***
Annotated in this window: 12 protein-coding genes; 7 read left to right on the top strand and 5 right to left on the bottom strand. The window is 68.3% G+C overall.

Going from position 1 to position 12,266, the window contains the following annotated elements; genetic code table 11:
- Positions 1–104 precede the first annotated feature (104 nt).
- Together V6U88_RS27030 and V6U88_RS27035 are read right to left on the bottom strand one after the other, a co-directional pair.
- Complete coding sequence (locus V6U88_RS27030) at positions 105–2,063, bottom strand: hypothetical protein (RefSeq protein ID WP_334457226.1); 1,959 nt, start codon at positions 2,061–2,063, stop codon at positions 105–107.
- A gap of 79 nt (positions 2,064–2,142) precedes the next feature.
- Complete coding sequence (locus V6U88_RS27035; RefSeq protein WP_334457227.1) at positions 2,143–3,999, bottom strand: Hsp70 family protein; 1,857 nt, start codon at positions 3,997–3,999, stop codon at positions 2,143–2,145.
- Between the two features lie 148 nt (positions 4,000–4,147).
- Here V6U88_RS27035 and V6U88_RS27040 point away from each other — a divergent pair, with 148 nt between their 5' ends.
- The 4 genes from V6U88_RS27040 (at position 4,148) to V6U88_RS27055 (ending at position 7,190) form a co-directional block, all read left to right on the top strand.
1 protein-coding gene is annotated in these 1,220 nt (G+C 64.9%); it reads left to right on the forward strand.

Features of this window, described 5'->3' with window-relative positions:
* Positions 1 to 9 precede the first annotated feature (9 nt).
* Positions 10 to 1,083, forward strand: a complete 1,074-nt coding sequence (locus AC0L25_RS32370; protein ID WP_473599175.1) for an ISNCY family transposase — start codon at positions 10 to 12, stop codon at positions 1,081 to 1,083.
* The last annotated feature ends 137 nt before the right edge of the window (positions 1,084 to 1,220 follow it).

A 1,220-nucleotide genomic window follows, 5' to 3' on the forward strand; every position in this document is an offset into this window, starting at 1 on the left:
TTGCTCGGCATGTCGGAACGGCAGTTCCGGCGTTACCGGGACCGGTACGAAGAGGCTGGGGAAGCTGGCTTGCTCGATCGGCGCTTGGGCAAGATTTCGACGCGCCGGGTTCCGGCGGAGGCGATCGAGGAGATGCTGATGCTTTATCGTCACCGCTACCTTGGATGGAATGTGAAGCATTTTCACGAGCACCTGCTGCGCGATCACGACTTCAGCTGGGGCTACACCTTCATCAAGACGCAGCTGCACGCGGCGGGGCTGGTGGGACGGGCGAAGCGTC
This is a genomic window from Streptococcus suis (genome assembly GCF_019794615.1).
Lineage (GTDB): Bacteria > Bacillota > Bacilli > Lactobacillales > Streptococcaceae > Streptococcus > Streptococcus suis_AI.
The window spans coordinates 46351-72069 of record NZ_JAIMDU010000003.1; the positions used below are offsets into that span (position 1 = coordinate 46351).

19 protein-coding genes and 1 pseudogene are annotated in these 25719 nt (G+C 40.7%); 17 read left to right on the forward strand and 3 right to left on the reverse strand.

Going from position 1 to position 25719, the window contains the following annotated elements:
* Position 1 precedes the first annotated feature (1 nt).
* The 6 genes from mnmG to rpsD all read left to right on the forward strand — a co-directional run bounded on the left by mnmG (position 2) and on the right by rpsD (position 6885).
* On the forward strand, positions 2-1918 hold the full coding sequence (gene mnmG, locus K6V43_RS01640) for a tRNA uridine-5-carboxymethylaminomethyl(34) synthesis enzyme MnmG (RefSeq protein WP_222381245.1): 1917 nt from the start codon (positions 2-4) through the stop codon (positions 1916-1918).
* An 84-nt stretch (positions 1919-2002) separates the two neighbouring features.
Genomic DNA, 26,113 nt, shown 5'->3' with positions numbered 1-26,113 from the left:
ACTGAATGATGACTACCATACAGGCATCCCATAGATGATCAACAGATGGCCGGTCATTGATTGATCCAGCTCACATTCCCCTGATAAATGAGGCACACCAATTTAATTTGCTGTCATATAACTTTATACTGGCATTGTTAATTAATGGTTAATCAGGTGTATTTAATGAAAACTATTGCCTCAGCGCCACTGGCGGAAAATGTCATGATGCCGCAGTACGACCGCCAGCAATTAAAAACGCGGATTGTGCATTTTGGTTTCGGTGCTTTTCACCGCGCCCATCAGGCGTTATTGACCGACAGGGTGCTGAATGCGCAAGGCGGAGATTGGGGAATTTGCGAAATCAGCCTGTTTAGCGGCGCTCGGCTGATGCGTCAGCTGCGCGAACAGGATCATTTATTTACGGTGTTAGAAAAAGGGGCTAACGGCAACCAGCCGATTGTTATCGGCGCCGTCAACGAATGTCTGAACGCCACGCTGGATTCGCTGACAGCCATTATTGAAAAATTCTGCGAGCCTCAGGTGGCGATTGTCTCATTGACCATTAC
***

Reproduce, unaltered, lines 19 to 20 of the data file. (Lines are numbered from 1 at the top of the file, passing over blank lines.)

Lineage (GTDB): Bacteria > Bacillota > Bacilli > Lactobacillales > Streptococcaceae > Streptococcus > Streptococcus suis_AI.
The window spans coordinates 46351-72069 of record NZ_JAIMDU010000003.1; the positions used below are offsets into that span (position 1 = coordinate 46351).